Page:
Reflections on a 20 year media and marketing career

During the annual Women in Media Conference in Manchester, I joined a panel of ladies to share my experiences of working in the PR and media industry – with the aim to share my observations and lessons that I’ve learned.

I hope you find these observations transferable, as a blueprint to anyone just starting a new career or someone who needs a gentle nudge to remind you about your value and worth.

Ask yourself ‘what are the values that summarise you and what you stand for?’

I started my working life in retail with my first job being a footwear salesperson at River Island for £2.88 an hour. Weekend shifts at WH Smith, Dorothy Perkins, and Marks & Spencer during my student and university years would follow and I think it was the best preparation for working in the media industry. I learned some valuable lessons about having a work personality and how you conduct yourself. Body language is important for all interactions; arms folded across the body can come across as defensive, avoiding eye contact can seem evasive and a genuine smile can go a long way to building rapport.

I also learned the essence of being professional, having a can-do approach to problem-solving and being reliable for a job. These values have stayed with me throughout my media career and when I bump into ex-colleagues, these are the things that people still remember about me all these years later!

Nurture and build positive relationships

No man (or woman for that matter) is an island and there is no ‘I’ in the word team. I know from my experiences that I have had the pleasure of working with, and for, some great, talented people who have been supportive mentors and shown me great kindness.  Nurturing and building positive professional relationships are key to operating in the media industry. To have trusted people you can speak to for advice, guidance and ideas when you are stuck and need help is always a valuable thing. I have a tribe of work friends who I respect and trust and we work well together. One good turn deserves another and remember that the people you meet will form a part of your journey during good and bad times. Remember to treat everyone with respect.

Know what you do well and what to improve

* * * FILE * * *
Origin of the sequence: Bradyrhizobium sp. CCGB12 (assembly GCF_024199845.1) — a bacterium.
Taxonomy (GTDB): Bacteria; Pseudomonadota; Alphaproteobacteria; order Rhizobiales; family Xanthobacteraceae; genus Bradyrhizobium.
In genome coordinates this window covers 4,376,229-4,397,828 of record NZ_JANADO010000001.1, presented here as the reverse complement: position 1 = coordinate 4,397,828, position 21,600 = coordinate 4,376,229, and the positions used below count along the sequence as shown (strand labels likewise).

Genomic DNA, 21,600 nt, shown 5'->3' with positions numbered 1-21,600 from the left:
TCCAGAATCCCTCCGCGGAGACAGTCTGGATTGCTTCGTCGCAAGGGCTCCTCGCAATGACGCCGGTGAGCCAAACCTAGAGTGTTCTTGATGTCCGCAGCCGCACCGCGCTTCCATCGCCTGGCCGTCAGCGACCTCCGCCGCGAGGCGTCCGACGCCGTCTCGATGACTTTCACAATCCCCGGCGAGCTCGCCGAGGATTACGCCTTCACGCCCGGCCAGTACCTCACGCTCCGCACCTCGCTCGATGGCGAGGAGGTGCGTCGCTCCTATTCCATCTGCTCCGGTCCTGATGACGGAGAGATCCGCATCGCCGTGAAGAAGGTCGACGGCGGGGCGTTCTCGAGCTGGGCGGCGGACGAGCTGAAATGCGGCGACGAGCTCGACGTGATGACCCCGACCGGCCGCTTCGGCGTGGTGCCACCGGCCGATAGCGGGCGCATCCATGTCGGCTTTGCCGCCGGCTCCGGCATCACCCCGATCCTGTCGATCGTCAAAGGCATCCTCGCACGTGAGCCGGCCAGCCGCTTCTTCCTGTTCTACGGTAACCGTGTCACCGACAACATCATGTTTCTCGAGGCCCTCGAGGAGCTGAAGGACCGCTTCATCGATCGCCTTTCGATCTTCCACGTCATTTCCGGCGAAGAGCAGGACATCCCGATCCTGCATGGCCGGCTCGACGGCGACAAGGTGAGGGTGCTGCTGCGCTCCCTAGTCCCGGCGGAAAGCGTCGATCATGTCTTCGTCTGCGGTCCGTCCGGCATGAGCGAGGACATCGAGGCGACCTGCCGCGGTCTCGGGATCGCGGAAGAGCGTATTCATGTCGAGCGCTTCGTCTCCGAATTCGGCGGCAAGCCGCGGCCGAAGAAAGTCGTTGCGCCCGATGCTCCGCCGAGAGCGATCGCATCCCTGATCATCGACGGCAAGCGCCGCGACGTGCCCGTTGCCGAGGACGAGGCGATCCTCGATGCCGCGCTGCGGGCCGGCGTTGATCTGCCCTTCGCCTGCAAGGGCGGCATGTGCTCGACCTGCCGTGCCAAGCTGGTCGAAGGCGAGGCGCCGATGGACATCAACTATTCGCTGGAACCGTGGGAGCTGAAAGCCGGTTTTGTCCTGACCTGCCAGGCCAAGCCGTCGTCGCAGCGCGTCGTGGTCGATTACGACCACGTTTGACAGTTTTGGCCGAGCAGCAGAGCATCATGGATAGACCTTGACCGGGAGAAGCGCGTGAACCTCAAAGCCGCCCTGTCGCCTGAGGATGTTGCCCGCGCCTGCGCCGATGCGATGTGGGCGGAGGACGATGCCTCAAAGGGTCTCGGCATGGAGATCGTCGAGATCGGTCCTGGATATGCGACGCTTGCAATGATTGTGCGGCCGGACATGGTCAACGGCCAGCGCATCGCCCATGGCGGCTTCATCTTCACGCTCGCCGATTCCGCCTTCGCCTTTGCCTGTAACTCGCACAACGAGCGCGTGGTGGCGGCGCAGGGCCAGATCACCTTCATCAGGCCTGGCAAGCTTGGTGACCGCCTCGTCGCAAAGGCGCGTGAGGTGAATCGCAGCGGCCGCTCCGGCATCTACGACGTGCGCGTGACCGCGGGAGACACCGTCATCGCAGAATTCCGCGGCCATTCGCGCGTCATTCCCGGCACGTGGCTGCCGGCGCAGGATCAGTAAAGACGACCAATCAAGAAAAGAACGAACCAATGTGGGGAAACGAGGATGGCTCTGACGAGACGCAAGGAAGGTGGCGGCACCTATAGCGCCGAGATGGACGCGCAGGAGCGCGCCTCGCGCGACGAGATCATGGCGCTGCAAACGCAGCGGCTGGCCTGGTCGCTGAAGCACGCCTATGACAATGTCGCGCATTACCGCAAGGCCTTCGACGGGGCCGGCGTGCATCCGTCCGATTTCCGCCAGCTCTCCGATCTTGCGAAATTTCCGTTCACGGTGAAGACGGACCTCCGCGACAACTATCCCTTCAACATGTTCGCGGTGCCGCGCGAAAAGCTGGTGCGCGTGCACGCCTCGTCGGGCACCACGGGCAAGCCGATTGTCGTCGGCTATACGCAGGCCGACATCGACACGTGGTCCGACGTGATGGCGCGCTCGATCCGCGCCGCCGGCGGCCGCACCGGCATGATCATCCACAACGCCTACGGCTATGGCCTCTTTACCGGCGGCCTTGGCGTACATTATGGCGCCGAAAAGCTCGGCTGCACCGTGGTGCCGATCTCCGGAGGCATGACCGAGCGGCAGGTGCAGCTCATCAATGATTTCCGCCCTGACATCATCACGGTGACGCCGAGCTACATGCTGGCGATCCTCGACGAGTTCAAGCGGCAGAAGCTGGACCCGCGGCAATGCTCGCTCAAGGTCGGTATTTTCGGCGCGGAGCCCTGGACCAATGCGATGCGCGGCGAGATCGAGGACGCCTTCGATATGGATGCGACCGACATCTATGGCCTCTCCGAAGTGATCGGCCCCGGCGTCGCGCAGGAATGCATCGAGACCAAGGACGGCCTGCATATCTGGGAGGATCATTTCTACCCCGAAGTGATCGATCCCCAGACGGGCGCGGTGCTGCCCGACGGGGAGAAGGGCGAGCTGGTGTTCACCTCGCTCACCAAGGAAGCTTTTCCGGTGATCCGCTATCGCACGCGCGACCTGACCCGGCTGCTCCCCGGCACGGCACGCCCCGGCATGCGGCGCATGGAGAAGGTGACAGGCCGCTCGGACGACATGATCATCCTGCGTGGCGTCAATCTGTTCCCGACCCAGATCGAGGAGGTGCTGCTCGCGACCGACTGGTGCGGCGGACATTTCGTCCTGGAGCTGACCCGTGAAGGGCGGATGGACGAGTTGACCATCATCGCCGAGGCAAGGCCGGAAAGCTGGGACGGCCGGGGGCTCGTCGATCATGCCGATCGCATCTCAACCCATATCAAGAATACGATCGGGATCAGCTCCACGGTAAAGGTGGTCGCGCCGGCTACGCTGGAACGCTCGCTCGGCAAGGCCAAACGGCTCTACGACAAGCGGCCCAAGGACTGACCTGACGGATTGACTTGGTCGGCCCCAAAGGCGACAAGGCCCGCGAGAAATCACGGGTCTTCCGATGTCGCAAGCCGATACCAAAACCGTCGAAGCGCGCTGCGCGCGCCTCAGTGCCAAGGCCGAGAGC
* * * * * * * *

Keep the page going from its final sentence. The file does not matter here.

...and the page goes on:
We all have our talents and skills, things that we’re really good at. This could be a natural skill for complicated maths equations, being able to cook a delicious meal in 20 minutes or the ability to dissolve an argument between your two best mates. Often, we underestimate these skills, but I think it’s important to look closely at the attributes you display and give yourself credit for them. Truly value these skills. I believe our strengths come from understanding what we do well so that we can build on it. But we also have to be honest about the areas we need to improve on so that we can develop our perspectives and thoughts.

Be bold about your achievements

Celebrate you and all the great things you do! We achieve great things in our personal and professional lives so why do we not shout about them enough? I meet many women who are talented and do fantastic work, yet we refer to the ‘imposter syndrome’ of not being good enough. I believe that self-esteem and confidence can blossom, but it starts with us. Celebrate what you do well. I take pride in being a chatterbox because my ability to articulate and communicate led me into a broadcasting career and this is something that I’m always proud to share.

Just imagine introducing yourself to someone new and how you’d like to be remembered, this will help you to stand tall and speak up to represent everything you have worked to achieve.

Be prepared to learn and share

Every day we learn a new fact or piece of interesting information that we can use to navigate life, which can in turn, enhance our career. Learning something new and sharing it has formed the basis of my career. When you meet a colleague or new friend and begin chatting and exchanging ideas, it can be insightful and empowering to exchange knowledge. Sharing ideas about a particular website, place to visit, person to meet, or life hack will make a difference. Think of the ideas that you have learned from someone else and how they made a difference to you! So, pay it forward, learn and share them with someone else.

Louise is a media, marketing and communications specialist with over 20 years experience working in TV, Radio, print and online media for BBC and Commercial brands, businesses, and services.

Connect with Louise on LinkedIn


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